Cover

pdf iconDownload PDF
 

Front matter

pdf iconDownload PDF
 

Contents

pdf iconDownload PDF

p. ix

read more

Acknowledgments

pdf iconDownload PDF

pp. xi-xii

It seems appropriate that a book concerned with the art of thanksgiving should require so many gestures of thanks to the various individuals and institutions that have made it possible. To begin with, I would like to acknowledge that this project was made possible by doctoral and postdoctoral funding from the Social Sciences and...

read more

Introduction: Devotion and Desacralization: Writing the Sacramental Subject in Early Modern England

pdf iconDownload PDF

pp. 1-35

In his 1609 treatise, Introduction to the Devout Life, François de Sales employs the following parable to illustrate the kind of work that religious devotion is designed to accomplish: "Watch a bee hovering over the mountain thyme; the juices it gathers are bitter, but the bee turns them all to honey -- and so tells the worlding that...

read more

ONE. Southwell's Plaint: Subjection and the Representation of the Recusant Soul

pdf iconDownload PDF

pp. 37-91

Following the wave of antirecusant proclamations that Queen Elizabeth issued in 1571, 1581 and 1585 in order to consolidate the 1559 "Act of Uniformity," which required church attendance, and the 1563 "Act for the Assurance of the Queen's Majesty's Royal Power" that made refusing the Oath of Supremacy a treasonable...

read more

TWO. The Gendering of God and the Advent of the Subject in the Poetry of Richard Crashaw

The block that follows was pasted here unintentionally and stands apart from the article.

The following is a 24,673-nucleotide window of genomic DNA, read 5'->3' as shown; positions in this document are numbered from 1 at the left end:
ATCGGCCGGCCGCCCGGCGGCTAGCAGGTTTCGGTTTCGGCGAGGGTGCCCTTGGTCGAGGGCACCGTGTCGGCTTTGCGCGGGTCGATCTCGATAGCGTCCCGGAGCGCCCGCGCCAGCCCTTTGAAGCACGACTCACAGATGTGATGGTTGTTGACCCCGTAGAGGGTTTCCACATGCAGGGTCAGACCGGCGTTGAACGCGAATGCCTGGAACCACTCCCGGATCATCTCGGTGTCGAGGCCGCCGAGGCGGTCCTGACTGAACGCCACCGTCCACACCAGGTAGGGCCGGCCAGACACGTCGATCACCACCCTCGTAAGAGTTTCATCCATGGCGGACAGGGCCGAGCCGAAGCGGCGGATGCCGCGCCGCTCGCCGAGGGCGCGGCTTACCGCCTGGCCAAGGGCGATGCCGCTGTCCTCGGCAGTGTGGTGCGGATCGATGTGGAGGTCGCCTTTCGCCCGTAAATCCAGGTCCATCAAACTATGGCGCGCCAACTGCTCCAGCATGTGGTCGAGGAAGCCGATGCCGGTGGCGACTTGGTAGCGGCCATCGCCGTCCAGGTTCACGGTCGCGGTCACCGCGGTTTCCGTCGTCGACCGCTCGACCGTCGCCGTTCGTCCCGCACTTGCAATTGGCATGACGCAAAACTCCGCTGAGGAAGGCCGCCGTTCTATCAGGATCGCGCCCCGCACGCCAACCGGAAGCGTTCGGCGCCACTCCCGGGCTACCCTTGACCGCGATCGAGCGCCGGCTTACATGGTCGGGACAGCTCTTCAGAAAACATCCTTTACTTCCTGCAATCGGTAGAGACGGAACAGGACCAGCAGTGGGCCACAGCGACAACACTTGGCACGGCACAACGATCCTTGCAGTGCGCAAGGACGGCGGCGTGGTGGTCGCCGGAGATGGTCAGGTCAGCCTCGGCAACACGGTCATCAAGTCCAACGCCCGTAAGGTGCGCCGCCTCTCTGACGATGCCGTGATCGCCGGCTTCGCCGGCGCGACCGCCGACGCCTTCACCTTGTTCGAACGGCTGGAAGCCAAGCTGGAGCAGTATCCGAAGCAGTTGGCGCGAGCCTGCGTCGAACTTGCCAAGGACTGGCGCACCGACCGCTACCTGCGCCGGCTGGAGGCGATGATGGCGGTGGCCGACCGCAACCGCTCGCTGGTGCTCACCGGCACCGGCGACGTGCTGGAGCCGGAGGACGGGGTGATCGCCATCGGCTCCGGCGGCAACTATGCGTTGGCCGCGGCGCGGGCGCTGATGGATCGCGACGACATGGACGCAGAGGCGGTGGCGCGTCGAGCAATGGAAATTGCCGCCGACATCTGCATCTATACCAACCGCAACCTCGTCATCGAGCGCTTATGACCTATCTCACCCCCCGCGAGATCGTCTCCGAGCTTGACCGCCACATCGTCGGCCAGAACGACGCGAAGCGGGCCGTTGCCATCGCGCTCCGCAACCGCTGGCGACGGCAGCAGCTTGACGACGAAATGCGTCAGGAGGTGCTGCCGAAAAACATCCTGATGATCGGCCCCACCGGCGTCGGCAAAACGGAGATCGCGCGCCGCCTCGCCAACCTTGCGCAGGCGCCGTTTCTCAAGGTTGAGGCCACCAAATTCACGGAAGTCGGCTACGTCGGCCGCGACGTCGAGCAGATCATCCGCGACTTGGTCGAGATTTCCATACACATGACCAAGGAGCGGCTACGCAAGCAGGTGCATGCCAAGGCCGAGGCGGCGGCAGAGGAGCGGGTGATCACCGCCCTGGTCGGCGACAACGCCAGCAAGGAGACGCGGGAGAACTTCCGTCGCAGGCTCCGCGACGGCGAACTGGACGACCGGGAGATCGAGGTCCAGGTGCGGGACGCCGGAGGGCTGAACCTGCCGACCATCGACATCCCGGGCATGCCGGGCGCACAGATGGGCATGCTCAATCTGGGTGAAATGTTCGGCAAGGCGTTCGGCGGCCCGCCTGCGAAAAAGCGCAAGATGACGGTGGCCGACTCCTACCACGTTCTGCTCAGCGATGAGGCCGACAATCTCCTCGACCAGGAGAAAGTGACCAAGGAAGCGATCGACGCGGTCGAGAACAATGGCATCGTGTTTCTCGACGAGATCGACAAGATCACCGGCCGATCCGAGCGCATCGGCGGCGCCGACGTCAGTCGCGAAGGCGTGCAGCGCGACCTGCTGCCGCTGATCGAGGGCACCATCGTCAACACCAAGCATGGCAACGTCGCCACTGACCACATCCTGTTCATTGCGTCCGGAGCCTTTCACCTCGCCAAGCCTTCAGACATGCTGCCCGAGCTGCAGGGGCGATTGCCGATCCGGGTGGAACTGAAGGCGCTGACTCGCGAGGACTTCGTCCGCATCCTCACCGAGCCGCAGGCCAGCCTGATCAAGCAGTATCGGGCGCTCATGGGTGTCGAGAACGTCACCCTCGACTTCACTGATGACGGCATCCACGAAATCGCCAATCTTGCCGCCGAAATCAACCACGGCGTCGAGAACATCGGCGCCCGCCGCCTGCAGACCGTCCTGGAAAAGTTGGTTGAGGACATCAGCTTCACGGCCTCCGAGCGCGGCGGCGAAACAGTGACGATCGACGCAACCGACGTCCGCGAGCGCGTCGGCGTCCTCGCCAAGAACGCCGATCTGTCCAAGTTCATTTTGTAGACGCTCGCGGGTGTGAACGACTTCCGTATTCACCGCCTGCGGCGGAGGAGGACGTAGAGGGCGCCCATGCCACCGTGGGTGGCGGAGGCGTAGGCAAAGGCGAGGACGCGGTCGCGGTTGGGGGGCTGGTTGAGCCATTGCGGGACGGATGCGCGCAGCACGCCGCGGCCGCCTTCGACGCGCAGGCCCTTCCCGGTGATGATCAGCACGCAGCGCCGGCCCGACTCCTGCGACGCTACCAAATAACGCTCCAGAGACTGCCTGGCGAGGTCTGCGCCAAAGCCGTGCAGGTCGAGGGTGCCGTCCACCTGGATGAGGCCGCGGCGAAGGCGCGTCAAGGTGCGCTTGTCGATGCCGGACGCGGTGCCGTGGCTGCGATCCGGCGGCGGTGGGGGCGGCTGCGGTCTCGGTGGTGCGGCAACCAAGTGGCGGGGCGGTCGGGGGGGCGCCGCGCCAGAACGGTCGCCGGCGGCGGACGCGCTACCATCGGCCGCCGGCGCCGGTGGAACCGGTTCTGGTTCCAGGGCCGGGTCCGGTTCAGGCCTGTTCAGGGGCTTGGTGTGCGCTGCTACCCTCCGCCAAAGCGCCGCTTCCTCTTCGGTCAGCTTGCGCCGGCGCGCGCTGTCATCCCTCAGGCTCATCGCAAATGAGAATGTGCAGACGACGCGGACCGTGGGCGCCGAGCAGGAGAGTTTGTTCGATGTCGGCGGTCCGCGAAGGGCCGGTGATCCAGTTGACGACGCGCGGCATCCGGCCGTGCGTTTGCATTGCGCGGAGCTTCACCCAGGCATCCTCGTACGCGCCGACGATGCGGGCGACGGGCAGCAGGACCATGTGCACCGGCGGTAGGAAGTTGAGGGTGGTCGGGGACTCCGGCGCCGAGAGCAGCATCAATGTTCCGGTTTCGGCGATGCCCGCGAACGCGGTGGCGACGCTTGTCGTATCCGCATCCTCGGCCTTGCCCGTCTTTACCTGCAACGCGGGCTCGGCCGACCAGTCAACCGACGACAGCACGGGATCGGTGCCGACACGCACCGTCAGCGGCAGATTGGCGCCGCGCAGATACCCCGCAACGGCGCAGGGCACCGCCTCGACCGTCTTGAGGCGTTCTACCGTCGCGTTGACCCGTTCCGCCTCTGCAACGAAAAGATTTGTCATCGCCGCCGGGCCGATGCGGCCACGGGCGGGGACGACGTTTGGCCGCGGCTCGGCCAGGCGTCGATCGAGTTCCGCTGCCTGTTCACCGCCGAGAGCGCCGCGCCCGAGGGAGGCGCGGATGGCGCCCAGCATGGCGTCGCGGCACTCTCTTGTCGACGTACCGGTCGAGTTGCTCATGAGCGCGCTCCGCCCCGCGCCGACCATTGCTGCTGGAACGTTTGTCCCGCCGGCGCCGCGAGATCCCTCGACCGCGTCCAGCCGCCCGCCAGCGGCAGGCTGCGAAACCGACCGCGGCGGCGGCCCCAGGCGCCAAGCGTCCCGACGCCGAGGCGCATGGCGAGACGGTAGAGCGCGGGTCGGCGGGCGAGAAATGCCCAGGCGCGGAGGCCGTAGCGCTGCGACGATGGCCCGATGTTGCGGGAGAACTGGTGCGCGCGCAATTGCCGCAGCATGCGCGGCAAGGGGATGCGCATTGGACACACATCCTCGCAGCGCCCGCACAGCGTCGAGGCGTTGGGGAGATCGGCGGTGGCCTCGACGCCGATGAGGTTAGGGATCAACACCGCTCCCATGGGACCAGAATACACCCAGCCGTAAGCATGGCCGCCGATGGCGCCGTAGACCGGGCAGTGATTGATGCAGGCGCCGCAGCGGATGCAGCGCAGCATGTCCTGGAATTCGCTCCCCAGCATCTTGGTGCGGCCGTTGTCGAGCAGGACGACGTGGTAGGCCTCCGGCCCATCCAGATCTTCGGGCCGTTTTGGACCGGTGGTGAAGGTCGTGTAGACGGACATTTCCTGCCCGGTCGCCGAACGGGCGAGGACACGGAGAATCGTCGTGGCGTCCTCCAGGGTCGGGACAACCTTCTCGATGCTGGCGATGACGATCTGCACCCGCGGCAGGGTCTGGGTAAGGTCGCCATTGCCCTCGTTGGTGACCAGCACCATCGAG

pdf iconDownload PDF

pp. 93-149

While Robert Southwell turned to visions of devotionally ideal women in order to affect a change in the poetic and religious life of Elizabethan England, Richard Crashaw embraced a female-centered sacramental vision that not only venerated devotionally strong women but also adapted medieval traditions of feminizing...

read more

THREE. Representation and Embodiment in John Donne's Devotions Upon Emergent Occasions

pdf iconDownload PDF

pp. 151-179

As I observed in the introduction, Donne's First Anniversary laments the loss of the idea of woman--a loss, that is, in the sacramental relation between an ideal form and its embodiment in a human person. For Donne, as for other early modern thinkers, the sublation of particular to universal, of human to ideal, constituted a significant...

read more

FOUR. "Organs of thy Praise": Body, Word and Self in Thomas Traherne

pdf iconDownload PDF

pp. 181-218

At the most dramatic moments in the Devotions, Donne emphasizes the extent to which God is a force that subjects not through exterior but interior force. For Donne, God's sacramental presence becomes discernible as a terrifying and yet redeeming power immanent within the most inward parts of the embodied person. Despite...

read more

Conclusion: Sacramental Rhetoric in the Time of the "Wan Ghost": Excess, Subjection and Spectrality

pdf iconDownload PDF

pp. 219-246

In his last will or Ultimum Testamentum, the Laudian bishop John Cosin proudly declares that "I am most addicted to the symbols, synods and confessions of the Church of England, or rather the Catholic Church."1 This unqualified assertion of a compulsive attachment to the Laudian church bespeaks the self-consciously...

NOTES

pdf iconDownload PDF

pp. 247-292

INDEX

pdf iconDownload PDF

pp. 293-297